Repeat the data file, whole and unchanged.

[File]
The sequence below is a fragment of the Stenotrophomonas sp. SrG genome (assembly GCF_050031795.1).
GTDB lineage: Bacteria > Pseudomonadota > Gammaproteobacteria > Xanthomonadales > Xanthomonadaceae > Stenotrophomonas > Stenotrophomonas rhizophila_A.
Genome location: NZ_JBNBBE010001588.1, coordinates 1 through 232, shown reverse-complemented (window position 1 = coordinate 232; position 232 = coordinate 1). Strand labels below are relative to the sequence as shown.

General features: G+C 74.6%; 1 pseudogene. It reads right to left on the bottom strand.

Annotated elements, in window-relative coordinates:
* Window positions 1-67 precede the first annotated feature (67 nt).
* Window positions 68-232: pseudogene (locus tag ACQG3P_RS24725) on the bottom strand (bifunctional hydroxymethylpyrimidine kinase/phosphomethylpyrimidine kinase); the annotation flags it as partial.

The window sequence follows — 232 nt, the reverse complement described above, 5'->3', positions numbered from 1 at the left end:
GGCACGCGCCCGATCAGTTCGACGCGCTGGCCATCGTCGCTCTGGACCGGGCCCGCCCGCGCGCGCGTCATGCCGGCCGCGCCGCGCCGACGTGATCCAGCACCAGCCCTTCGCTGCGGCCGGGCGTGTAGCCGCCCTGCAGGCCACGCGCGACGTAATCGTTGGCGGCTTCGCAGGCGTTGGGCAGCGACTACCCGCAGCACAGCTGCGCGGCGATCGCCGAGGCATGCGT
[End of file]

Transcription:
The sequence below is a fragment of the Stenotrophomonas sp. SrG genome (assembly GCF_050031795.1).
GTDB lineage: Bacteria > Pseudomonadota > Gammaproteobacteria > Xanthomonadales > Xanthomonadaceae > Stenotrophomonas > Stenotrophomonas rhizophila_A.
Genome location: NZ_JBNBBE010001588.1, coordinates 1 through 232, shown reverse-complemented (window position 1 = coordinate 232; position 232 = coordinate 1). Strand labels below are relative to the sequence as shown.

General features: G+C 74.6%; 1 pseudogene. It reads right to left on the bottom strand.

Annotated elements, in window-relative coordinates:
* Window positions 1-67 precede the first annotated feature (67 nt).
* Window positions 68-232: pseudogene (locus tag ACQG3P_RS24725) on the bottom strand (bifunctional hydroxymethylpyrimidine kinase/phosphomethylpyrimidine kinase); the annotation flags it as partial.

The window sequence follows — 232 nt, the reverse complement described above, 5'->3', positions numbered from 1 at the left end:
GGCACGCGCCCGATCAGTTCGACGCGCTGGCCATCGTCGCTCTGGACCGGGCCCGCCCGCGCGCGCGTCATGCCGGCCGCGCCGCGCCGACGTGATCCAGCACCAGCCCTTCGCTGCGGCCGGGCGTGTAGCCGCCCTGCAGGCCACGCGCGACGTAATCGTTGGCGGCTTCGCAGGCGTTGGGCAGCGACTACCCGCAGCACAGCTGCGCGGCGATCGCCGAGGCATGCGT